Single vs Joint Life Insurance Which Is Better?
Encounterining hardship as a family is never easy. But you can set up a safety net that will give you a feeling of security. Knowing you can always rely on it will also provide you peace of mind and eliminate unnecessary stress.
This is exactly what life insurance policies do – aid people during the toughest times in life.
This single vs joint life insurance guide will compare joint vs single life insurance policies for couples and help you decide which suits you best.
If you are a married couple or in a long-term relationship, it must have crossed your mind to consider insurance coverage if one of you passes away. As hard as it may seem to grasp, an insurance policy is often the only financial support a family can receive after such a tragic event.
If one or both of you are the breadwinners, paying a mortgage and supporting kids or sick parents, life insurance may be the option that will ensure your stability and financial support.
What Is a Single Life Insurance Policy?
As the name implies, a single life insurance policy is meant to cover one person only. In the event of the insured person’s death, a lump sum of money is paid to the beneficiaries.
If a couple opts to have two single life policies, it means that if one dies, the other partner will still have their insurance active.
It’s important to note that both employed and unemployed partners can get a single life insurance policy. You do not have to earn money, so your partner receives the payout. If a working partner passes away, an unemployed partner will have sufficient money to cover living expenses, childcare, and more.
- Can be combined with joint life insurance, or other alternatives
- Will be valid in the event of separation
- Can be more expensive
What Is Joint Life Insurance?
A joint life insurance policy covers two people in a relationship but pays out only for the first person that dies. Unlike single life insurance, here, two people pay one monthly premium, which also can be more affordable.
Joint life insurance has a ‘first death’ basis. The policy also expires with the first death, leaving a partner without a cover. If you have children who want to ensure financial stability after your death, you must purchase a new insurance cover.
- Can be combined with individual life insurance or other alternatives
- Can be more affordable
- The payout is paid only for the first person that dies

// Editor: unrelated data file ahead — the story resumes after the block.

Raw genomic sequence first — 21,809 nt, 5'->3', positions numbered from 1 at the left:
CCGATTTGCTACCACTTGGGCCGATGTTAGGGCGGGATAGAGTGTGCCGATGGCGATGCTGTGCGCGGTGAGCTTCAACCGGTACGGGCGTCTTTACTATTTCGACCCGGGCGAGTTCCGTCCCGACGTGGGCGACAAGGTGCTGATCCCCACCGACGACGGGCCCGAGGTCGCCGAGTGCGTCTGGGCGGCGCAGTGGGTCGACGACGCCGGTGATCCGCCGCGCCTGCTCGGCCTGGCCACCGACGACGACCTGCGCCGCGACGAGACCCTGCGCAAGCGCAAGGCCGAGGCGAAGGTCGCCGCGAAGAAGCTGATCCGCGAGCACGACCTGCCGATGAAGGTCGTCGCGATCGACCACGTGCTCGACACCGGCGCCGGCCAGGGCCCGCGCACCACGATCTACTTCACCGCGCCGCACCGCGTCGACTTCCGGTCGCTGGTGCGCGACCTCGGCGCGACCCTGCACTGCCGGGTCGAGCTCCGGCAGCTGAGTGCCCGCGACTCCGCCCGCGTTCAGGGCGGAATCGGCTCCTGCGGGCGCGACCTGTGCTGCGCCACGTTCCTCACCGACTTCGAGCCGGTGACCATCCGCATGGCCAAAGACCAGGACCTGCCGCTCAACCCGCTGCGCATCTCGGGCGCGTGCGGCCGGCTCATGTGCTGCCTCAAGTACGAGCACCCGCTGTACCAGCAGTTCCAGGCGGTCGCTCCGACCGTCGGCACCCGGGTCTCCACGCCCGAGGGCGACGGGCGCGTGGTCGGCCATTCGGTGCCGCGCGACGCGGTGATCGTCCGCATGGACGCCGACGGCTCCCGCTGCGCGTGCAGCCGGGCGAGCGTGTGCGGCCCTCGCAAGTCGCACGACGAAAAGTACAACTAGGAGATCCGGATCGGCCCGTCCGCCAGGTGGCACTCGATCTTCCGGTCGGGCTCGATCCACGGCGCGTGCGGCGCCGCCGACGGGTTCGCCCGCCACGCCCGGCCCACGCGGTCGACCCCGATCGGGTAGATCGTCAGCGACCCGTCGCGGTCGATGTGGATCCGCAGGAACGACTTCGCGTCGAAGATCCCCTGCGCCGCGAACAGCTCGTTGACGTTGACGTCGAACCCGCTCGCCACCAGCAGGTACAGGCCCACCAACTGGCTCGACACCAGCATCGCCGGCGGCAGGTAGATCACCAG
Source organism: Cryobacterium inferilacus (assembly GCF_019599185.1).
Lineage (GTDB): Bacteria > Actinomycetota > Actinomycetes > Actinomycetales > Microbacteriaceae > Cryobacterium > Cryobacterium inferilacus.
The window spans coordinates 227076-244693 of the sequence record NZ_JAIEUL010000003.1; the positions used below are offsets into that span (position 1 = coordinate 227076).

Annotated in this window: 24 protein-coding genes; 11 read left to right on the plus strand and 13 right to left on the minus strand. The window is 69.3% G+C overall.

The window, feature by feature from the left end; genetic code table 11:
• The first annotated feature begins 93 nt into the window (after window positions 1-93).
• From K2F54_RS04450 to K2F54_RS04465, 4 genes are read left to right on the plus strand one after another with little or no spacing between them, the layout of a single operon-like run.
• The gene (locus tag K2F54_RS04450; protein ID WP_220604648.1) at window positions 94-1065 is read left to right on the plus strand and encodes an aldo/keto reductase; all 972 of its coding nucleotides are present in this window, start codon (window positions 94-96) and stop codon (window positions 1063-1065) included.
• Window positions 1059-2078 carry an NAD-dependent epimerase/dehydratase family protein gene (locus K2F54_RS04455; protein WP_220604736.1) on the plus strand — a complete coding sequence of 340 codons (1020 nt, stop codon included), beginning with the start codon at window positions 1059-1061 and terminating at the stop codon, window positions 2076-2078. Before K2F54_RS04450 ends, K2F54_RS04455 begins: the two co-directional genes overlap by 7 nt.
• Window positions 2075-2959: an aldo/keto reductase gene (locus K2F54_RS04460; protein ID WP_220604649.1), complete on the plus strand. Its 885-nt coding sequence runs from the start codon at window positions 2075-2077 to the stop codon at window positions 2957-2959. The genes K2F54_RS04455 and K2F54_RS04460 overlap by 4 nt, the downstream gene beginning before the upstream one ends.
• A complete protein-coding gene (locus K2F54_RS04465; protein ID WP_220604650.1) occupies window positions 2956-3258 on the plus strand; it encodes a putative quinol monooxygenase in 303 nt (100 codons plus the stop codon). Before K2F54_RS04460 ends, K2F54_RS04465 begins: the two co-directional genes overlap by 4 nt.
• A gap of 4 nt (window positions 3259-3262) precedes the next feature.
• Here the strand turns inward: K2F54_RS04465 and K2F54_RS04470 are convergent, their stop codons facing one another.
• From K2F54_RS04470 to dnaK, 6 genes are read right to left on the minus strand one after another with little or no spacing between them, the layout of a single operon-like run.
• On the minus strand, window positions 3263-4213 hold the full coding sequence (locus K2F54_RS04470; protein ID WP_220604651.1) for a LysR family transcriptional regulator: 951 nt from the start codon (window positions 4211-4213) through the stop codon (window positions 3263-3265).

- If a couple splits, it may cause inconveniences in payment
- Policy ends when the first person dies
|Policy Type||Single Life Insurance||Joint Life Insurance|
|Coverage||One person||Two people|
|Payouts||One payout||One payout|
|Premiums||Separate premiums||Combined premium|
|Policy Flexibility||Flexible||Less flexible|
Joint vs Single Life Insurance: Comparison
Whichever insurance policy you decide to get, you should learn how they differ and which one is suitable for your family.
The key difference between the two policies is that a joint one pays out and ends with the first death, while an individual cover remains valid until your own death.
The good part is that you can always combine joint with single insurance, although it will be more expensive.
Since joint life insurance covers two people, it means there is a single monthly premium paid. In contrast, purchasing two individual policies will double that amount.
If your budget allows and you have different financial needs, you can always opt for two insurance covers.
Although the amount you are willing to pay is a personal preference, the payout differs.
Remember that a joint insurance policy is paid once for the death of one person and expires immediately after. In contrast, a single insurance policy is valid for the same amount of time and pays out for two partners (provided you decide to purchase two single insurance policies).
Yet again, if one of you has children from a previous relationship or a debt, joint life insurance may not be enough to cover all the expenses. You may receive a payout covering the deceased’s debt but insufficient to leave to your heirs.
The joint life policy payout is the same as an individual one – it is paid once to your beneficiaries. When you take out one of these policies, you will adjust the payout amount, which will also influence your monthly premiums.
If you want a substantial payout, consider a joint family policy, as the premiums will be more affordable than what you might pay for two single policies. Don’t forget that having two single insurance policies will also provide your family with two separate payouts.